Having their heads examined

Browns concussions
In this photo from 2011, trainers tend to then-Cleveland Browns quarterback Colt McCoy after he was hit in the fourth quarter of an NFL football game in Pittsburgh. (Associated Press)

Back in December 2011, which seems like ancient history for followers of this high-turnover franchise, a debacle featuring Browns QB Colt McCoy prompted the NFL to strengthen its protocol for handling concussions. Obviously concussed from a hit by repeat offender James Harrison, McCoy returned to the field and threw a game-losing interception. By not evaluating him promptly, the Browns exposed the young quarterback to the risk of second-impact syndrome, a rare but catastrophic consequence of suffering another head injury before the first has healed.

That infamous game was McCoy’s 16th straight start for Cleveland, his last before being traded to San Francisco 16 months later. No Browns quarterback has matched that streak since. In those four subsequent seasons, Cleveland has led the league in one especially lamentable, visceral mark of futility: no team has had more players suffer concussions.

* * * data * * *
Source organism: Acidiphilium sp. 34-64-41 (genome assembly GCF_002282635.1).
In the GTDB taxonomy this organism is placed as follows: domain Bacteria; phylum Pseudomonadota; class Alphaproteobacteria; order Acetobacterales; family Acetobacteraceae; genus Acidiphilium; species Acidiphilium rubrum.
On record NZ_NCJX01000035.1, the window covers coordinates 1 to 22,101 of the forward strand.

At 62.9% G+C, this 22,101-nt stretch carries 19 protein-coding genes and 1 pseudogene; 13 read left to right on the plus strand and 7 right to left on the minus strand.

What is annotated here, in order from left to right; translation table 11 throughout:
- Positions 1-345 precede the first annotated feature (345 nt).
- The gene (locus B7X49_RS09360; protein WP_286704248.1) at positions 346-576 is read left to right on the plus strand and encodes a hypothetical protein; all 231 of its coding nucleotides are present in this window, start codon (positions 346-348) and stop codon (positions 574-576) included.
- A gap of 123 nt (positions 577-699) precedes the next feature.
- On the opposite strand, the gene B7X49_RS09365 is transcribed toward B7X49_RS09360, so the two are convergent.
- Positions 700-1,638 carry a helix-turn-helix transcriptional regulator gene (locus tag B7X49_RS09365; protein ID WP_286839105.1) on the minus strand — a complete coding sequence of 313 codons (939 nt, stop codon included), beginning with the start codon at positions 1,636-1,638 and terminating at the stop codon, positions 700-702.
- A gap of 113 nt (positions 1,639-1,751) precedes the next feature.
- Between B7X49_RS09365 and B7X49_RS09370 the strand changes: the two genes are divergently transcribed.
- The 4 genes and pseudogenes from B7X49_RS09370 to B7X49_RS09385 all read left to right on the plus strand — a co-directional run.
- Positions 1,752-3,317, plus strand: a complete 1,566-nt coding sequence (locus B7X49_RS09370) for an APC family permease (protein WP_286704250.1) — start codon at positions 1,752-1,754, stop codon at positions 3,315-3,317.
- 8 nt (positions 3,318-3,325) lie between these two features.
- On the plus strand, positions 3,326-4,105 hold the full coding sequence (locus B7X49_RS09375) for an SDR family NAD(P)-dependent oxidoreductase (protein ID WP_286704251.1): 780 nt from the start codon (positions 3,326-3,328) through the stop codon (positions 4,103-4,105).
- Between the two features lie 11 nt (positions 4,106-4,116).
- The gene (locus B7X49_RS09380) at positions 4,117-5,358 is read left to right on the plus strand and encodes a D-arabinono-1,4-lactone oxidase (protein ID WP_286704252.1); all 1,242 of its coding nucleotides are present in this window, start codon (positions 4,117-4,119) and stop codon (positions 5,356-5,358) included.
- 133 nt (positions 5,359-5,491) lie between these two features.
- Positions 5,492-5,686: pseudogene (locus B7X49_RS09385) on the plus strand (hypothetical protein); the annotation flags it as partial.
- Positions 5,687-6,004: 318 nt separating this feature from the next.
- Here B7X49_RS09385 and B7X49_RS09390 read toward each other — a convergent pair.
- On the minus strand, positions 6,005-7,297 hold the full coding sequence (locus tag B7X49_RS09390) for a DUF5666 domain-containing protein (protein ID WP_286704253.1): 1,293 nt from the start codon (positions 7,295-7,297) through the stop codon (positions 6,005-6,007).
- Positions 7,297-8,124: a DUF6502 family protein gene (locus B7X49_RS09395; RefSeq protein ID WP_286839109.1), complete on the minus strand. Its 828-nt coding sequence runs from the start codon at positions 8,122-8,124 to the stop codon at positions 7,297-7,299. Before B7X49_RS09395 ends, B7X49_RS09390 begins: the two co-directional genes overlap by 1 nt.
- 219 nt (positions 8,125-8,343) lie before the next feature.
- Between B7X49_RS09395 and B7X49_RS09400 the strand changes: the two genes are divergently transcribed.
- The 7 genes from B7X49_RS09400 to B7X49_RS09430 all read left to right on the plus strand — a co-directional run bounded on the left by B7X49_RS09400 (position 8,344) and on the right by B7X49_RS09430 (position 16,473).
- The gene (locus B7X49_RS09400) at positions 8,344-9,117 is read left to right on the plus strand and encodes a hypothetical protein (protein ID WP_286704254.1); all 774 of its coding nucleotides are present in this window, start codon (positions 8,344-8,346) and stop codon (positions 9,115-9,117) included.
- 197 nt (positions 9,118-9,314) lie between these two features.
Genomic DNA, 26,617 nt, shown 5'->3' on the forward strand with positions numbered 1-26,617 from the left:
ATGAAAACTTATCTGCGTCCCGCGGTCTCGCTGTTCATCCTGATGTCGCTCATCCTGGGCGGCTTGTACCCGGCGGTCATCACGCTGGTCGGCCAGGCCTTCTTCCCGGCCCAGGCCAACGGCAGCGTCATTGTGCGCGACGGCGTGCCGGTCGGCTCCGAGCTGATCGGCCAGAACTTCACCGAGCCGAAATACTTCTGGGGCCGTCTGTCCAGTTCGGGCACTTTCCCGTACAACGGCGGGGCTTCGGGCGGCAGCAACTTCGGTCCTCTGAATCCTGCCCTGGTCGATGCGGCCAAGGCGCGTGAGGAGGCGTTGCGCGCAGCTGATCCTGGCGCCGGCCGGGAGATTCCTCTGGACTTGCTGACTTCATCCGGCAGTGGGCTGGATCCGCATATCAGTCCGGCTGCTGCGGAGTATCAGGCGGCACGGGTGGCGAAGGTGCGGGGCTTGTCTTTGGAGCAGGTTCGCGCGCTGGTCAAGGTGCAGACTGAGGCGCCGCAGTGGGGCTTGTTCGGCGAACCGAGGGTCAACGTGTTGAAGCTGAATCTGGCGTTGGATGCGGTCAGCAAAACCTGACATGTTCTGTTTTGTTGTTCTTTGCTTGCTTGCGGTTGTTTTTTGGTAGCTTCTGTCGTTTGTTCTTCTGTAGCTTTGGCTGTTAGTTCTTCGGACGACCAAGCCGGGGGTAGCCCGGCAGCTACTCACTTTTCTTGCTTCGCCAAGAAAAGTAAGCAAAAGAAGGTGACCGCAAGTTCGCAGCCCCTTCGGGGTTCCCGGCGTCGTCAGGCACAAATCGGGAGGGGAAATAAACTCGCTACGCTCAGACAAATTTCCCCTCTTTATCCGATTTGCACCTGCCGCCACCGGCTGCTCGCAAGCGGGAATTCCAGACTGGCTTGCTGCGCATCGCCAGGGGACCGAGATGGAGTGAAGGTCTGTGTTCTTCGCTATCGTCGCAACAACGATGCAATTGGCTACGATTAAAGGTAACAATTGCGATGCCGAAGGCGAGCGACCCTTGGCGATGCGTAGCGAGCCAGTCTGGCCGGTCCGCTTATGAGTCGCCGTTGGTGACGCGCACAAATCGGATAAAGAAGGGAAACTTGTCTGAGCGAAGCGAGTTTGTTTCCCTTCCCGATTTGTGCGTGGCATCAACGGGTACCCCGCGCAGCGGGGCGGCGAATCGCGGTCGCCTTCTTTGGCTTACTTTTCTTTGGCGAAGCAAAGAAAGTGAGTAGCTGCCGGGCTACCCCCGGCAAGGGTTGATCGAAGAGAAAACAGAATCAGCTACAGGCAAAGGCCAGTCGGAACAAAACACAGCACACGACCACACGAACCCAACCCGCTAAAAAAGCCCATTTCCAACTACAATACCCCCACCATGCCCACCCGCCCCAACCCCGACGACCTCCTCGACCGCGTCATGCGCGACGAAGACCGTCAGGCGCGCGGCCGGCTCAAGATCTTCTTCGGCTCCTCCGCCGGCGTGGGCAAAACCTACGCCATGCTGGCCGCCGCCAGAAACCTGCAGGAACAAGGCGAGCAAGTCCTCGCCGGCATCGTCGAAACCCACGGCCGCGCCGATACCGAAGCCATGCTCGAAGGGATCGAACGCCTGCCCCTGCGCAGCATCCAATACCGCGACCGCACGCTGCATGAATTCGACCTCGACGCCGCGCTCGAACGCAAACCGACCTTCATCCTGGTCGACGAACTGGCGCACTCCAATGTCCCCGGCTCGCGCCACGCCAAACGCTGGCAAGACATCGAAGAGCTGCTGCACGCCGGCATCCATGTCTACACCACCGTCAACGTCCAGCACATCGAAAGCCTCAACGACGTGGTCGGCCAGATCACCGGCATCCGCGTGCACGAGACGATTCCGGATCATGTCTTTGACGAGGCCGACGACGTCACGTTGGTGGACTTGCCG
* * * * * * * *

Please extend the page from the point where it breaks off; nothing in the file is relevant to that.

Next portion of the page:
Given all the attention concussions and their aftermath have received in recent years — from class-action lawsuits to blockbuster movies — it boggles the mind that fans would begrudge their team’s most popular and well-grounded players (namely Joe Haden and Andrew Hawkins) for reporting head injuries, following medical protocols, and missing action because of them. And it borders on outrageous that a former player such as Je’Rod Cherry would tweet, upon the news that another Browns QB, Johnny Manziel, will miss playing Harrison and the Steelers due to a concussion, “If you’re serious about winning, you better play through some concussions.”

Sadly, Cherry is not the only one who’s slow to get the message that health trumps winning. Navigating life means accepting some risk but not being heedless in the face of overwhelming expert evidence. We value competitors, but we undervalue the role of bringing good judgment to the game rather than just all-out, gung-ho battle at any cost.

Recall the opening drive of the opening game this year, when 36-year-old QB Josh McCown launched himself toward the goal line, got popped, fumbled, missed the rest of that game and the next with a concussion, and nonetheless was praised by head coach Mike Pettine:

“He’s a football player. He’s a competitor… I don’t know how you coach a competitor, a real football player, to slide there.”

The message that sends to his charges is just one reason among many that Pettine’s tenure with the Browns should end after this weekend.

My Browns book of lists, Brown for the Count, is dedicated “For all the men who lost more than just games being Cleveland Browns.”  So let’s leave it with this, a list of all the Browns players diagnosed with concussions in just the past four years: